• Jenni Lien

Beet | Neighbourhood fine-ish dining in Sheung Wan

While wandering the streets of Sheung Wan one day, I came across Beet. At the time, the space was still under renovation but it was looking like a minimalist chic neighbourhood spot. The kind of place that would serve fresh and healthy dishes, and maybe be a good spot for brunch or a light lunch. I made a note to google it at a later date. Then press pieces started coming out and I realized it wasn’t a health focused restaurant after all.


It turns out a Singaporean restaurateur met an up-and-coming Singaporean chef and decided to turn one of his existing French restaurants in Hong Kong into an experimental, modern European kitchen. If I know anything about Singaporeans, it’s that they’re a nation of hardcore foodies so I was totally game when Steph, my Editor at Foodie, suggested it for a catch-up dinner.


We opted for the 5-course tasting menu ($690).




First up was a trio of snacks. Everything was beautifully presented, and taste-wise they were some of the brightest spots of the night. The snapper ceviche on a puffed rice cracker was a refreshing little flavour bomb. The parmesan cream puff with chestnut cream was a mild yet unusual combination I was glad to try. And being a big fan of liver mousse, I was more than a little upset I couldn’t pop a few more of these bites in my mouth!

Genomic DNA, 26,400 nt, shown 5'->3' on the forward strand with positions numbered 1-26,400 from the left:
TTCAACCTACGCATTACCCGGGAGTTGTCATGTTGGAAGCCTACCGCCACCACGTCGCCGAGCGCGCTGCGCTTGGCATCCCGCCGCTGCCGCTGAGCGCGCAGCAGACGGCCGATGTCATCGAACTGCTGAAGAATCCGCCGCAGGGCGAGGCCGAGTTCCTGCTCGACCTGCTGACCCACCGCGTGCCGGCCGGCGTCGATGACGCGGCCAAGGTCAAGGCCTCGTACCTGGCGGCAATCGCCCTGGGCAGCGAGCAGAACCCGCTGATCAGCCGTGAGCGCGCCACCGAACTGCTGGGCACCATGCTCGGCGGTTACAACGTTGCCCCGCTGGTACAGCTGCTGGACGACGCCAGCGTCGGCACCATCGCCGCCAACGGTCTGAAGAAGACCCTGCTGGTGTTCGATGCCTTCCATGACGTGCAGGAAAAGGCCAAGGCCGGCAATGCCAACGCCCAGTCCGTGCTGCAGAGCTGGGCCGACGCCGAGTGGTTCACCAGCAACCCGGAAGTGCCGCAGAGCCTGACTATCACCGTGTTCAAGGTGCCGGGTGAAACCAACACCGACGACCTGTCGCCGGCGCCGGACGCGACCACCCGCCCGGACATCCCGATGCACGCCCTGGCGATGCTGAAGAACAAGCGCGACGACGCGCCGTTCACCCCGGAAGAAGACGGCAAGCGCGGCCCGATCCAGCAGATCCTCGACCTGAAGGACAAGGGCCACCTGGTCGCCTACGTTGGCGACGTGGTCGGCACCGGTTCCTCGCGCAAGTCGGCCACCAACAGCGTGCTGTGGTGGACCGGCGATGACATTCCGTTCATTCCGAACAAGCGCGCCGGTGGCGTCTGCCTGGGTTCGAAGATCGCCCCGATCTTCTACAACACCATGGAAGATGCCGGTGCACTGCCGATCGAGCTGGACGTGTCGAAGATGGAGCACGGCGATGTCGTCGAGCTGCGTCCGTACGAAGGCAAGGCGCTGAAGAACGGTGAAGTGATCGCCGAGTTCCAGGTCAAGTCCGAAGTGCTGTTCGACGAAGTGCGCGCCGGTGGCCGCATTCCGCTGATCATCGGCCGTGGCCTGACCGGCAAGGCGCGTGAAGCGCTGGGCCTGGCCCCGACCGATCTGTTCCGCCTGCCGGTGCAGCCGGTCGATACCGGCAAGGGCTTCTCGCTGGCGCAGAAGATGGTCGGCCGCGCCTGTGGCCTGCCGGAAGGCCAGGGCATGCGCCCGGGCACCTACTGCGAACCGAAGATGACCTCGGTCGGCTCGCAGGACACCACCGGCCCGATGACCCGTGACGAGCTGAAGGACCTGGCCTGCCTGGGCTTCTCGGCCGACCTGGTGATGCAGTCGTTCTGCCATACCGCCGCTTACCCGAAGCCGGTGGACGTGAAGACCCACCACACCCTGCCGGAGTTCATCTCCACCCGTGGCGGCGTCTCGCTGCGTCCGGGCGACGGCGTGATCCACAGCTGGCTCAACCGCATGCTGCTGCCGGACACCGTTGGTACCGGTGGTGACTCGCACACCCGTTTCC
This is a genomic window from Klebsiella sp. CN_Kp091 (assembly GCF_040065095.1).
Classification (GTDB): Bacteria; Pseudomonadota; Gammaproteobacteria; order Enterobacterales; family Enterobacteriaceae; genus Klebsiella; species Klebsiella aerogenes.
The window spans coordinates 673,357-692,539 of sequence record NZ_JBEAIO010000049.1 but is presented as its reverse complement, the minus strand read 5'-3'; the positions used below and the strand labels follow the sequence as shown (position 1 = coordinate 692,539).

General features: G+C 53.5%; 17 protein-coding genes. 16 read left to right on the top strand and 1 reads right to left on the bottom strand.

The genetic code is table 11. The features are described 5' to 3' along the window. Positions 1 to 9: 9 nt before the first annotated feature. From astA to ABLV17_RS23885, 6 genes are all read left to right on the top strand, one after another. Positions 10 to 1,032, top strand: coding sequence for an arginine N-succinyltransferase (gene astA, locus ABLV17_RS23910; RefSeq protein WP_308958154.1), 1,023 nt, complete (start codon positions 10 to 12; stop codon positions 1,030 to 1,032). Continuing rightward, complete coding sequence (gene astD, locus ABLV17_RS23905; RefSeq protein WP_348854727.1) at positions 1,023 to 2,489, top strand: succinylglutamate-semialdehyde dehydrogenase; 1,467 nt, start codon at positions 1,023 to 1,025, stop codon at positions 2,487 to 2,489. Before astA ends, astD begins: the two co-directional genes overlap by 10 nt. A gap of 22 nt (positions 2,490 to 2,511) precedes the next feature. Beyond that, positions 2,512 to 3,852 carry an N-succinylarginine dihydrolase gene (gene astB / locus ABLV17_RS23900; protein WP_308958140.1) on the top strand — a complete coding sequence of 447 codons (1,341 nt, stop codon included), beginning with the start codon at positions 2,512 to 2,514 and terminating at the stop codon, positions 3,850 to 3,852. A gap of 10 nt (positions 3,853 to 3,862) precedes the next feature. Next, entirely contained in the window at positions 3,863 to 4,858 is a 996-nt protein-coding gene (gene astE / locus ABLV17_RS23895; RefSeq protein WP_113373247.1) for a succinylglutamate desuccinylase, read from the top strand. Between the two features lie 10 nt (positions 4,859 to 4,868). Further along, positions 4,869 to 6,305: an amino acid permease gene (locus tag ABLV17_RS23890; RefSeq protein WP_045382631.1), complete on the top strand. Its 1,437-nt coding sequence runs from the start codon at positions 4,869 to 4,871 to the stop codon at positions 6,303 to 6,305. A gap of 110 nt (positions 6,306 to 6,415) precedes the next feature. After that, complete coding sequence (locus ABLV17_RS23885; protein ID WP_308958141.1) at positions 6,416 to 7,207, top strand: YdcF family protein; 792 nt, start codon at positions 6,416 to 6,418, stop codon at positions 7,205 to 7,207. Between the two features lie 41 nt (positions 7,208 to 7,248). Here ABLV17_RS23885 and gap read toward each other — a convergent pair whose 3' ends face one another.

Since the restaurant is called Beet, naturally we expected some beetroot with our meal. The starter was made up of ribbon-like pieces on creamy curd accompanied by toasted barley. This was also an combination that I’d never had before, though I found it more interesting/unusual than tasty.



The Hokkaido scallops with grilled corn had a beautiful, light buttery sauce. Unfortunately the scallops themselves were slightly overcooked.



Our main course was the New Territories chicken with parsnip and black truffle. At this point in the meal, I knew we were nearly at the end of our courses so I was a bit disappointed at the size of this portion. Even after finishing it, I was still quite hungry. Taste-wise, I also found it a bit plain.



Luckily, our meal ended on a high with dessert. Usually I’m not the biggest fan of set menus that give ice cream as the dessert, but the hay ice cream with strawberries, basil and puffed rice was fantastic. I thought it tasted a bit like cereal milk, and enjoyed it against the tangy strawberry basil combination. We were also served some hot, brown butter financiers with blueberry jam which might have been the best baked goods I’ve eaten in quite some time. They reminded me of the butter pound cakes my mom made me as a child. Thank you Beet, for giving me that hit of nostalgia. <3


Verdict

I thought our meal at Beet was a bit hit and miss. While I appreciated the innovativeness and the beautiful presentation, I’m unlikely to go back to a restaurant if I leave still feeling hungry; especially if we opted for a curated set menu. While the set menu isn’t super expensive, neither is it cheap.


In a way, it reminded me of a more casual version of meals I had at Tate and Odette (the latter in Singapore). Both of these restaurants are Michelin starred, so I suppose I’d say Beet is serving up Michelin-style food at affordable prices. But I’d rather splurge and get the whole experience (perfect service and presentation, and a full stomach) than get a taste of the experience without the satisfaction.


6 Kau U Fong, Central, 2824 3898


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